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Fall 2006

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Rant for a Rusty Kazoo
Dan Lewis

America, I hear
your singing and I hear your
self-satisfied after-dinner
belch and I hear your secret
midnight fart. And I'm sitting here,
America, taking some ease in
the cool of morning and I know
I'm complicit as hell. America,
we had this all out four decades ago.

                               America
we made a bargain-I would stop
shouting obscenities from your
rooftops and you
would stop parading burning children
on the evening news. And you stopped
for a time at least, dropping the terrible
euphemisms from the sky;
pretended at least
to learn something like
humility. And I? Adrift in this graying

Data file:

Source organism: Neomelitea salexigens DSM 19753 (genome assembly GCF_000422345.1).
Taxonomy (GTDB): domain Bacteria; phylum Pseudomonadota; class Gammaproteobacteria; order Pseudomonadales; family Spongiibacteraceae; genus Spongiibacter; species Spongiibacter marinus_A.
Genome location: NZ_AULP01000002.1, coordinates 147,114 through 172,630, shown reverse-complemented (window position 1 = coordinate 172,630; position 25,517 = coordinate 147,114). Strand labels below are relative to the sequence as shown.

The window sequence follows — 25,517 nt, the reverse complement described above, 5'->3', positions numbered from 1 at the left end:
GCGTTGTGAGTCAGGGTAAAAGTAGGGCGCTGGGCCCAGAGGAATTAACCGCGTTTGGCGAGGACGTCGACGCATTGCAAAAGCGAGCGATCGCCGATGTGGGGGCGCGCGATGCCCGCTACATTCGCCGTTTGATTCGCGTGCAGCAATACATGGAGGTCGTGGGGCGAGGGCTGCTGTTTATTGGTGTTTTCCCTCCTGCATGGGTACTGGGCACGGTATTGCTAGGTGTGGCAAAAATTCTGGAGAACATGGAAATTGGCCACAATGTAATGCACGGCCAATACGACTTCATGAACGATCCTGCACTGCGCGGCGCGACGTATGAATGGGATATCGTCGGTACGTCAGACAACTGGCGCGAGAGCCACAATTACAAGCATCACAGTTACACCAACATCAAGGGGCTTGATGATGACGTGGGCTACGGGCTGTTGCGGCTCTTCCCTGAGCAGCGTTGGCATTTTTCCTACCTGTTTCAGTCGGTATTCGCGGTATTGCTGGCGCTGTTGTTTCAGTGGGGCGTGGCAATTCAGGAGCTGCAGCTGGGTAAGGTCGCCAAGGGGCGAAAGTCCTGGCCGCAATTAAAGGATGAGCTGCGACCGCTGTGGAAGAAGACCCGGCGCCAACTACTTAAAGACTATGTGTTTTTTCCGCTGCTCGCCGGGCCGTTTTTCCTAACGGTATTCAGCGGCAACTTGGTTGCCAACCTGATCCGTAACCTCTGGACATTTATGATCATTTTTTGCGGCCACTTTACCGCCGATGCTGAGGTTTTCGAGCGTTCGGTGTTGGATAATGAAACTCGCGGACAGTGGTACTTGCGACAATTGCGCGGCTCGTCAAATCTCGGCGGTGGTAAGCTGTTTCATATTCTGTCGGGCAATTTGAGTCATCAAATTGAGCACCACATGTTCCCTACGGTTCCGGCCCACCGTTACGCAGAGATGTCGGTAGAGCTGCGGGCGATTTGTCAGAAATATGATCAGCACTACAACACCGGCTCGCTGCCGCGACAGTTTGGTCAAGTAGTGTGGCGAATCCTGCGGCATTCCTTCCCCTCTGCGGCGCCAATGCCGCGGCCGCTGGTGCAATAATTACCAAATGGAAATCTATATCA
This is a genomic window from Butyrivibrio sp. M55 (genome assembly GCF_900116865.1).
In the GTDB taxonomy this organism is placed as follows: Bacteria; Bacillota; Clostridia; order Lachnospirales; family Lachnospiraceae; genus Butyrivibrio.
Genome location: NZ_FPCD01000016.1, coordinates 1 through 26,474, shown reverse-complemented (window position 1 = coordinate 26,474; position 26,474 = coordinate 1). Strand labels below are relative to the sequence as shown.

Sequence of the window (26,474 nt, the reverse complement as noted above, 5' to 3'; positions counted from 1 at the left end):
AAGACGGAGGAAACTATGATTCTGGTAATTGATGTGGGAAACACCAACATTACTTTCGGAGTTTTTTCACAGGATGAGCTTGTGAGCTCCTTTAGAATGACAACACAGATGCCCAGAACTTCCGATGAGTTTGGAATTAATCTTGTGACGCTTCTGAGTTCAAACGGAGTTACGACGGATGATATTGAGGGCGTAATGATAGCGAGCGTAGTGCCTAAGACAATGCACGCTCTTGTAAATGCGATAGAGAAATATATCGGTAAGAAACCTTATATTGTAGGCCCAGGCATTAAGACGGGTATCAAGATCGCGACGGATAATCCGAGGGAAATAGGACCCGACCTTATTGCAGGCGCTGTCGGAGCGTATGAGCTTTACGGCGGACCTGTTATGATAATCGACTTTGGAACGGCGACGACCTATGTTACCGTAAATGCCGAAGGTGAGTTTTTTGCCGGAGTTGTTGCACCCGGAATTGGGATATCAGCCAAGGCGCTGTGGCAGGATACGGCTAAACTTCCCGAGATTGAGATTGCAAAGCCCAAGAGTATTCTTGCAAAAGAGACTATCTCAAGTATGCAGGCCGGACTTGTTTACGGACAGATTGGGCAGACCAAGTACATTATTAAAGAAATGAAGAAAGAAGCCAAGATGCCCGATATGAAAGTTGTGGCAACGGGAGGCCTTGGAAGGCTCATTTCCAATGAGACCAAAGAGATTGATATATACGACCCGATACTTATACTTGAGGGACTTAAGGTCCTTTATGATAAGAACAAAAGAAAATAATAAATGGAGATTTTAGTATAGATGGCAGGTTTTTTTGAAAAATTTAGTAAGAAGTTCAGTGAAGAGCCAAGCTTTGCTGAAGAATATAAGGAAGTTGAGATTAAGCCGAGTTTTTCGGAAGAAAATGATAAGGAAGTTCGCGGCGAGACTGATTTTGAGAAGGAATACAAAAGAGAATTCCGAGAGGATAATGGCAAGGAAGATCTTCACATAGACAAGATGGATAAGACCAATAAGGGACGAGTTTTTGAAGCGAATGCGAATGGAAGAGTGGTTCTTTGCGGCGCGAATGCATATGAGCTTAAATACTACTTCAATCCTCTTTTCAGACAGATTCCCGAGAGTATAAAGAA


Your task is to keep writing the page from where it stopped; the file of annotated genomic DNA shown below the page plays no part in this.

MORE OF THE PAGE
climate, gave up the soapbox and the pen,
found booze or coke or money
certain enough distractions, grew up,
invented something like a life. America,
what happened? Did we both
come somehow to believe
that we were entitled to the easy gait
with which we waltzed through
the century's end?

                               America why is it always
the narrow-minded, ego-inflated mythic self
that gets to run the show? America, what
is that smell now like gas
leaking in under all the doors

                               America,
I'm old now; my gut
complains; my eyes are slow to focus. I want only
to believe in Alex Trebec and the poetry
of a perfect curveball; I want to shop
at Wal-Mart without guilt. America
why, oh why, must you and I
take up again this slow,
agonizing, and ultimately futile
dance?